This week, the FDA warns of real Viagra in supposedly all natural supplements, a survey finds less than half of adults polled in Japan had sex in the last month, and we theorize about what method of contraception was available to the ladies of Downton Abbey.
As a longtime advocate for quality child care, I was heartened to hear President Obama’s forceful words on the matter during his State of the Union address. It occurred to me that it had been more than 40 years since a U.S. president had so visibly addressed the issue—and on that occasion, the message had been very different.
As more people share their abortion stories this year, let’s ensure the policy agenda advocates are pushing for addresses the full spectrum of needs laid bare in these stories.
The agenda is “a powerful platform for us to really organize ourselves, to speak on our own behalf, and to be at the table when decisions are being made about us,” said La’Tasha Mayes, founder and executive director at New Voices Pittsburgh.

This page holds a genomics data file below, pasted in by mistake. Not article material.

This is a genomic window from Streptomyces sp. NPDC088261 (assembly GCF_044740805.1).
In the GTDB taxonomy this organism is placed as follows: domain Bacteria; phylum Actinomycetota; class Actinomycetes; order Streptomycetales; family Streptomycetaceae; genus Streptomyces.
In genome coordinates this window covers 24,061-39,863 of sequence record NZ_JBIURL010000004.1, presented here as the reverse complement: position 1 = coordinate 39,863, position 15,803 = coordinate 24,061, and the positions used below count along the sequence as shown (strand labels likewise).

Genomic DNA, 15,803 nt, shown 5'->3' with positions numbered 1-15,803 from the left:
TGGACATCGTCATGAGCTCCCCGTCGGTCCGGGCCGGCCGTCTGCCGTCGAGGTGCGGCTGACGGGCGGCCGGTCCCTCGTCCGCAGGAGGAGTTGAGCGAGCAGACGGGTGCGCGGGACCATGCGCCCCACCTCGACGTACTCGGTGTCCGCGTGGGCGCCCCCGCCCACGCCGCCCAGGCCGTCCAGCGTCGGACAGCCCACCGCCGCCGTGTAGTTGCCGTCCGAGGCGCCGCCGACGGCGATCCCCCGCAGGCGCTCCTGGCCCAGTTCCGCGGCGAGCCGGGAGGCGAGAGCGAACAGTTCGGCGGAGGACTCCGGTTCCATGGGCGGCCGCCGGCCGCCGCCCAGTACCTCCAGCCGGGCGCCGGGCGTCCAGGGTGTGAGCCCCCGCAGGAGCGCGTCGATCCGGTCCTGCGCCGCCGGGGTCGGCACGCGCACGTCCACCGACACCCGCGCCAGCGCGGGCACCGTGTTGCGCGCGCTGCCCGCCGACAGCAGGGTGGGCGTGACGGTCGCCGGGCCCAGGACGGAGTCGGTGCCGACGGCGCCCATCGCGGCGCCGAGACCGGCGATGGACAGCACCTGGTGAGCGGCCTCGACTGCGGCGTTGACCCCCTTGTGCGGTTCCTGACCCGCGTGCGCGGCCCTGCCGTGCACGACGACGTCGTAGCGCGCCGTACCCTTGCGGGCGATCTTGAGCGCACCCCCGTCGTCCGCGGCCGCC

The president signed an executive order to give federal employees up to six weeks of paid family leave after the birth, adoption, or foster placement of a new child.
“The tax code today is stacked in favor of people who make money off of money and against those who make money off of hard work,” Rep. Chris Van Hollen said in a speech this week.
By sharing my story, I hope I can make other families in similar situations feel represented.
Only when our society acknowledges what Black women are doing and have been doing to advance equality for all will people truly understand why Black lives matter.
Even as it championed midwives in a recent piece, the New York Times editorial board unwittingly slipped into language that suggests midwifery care is a second-tier option—language that reflects broader public attitudes throughout the United States.
Federal early child-care and education policies must require states to raise caretaker and teacher salaries, or else qualified workers will continue to struggle, earn less than they deserve for this vital work, or leave the field, while the children—at their most critical development stage—will receive lower quality care.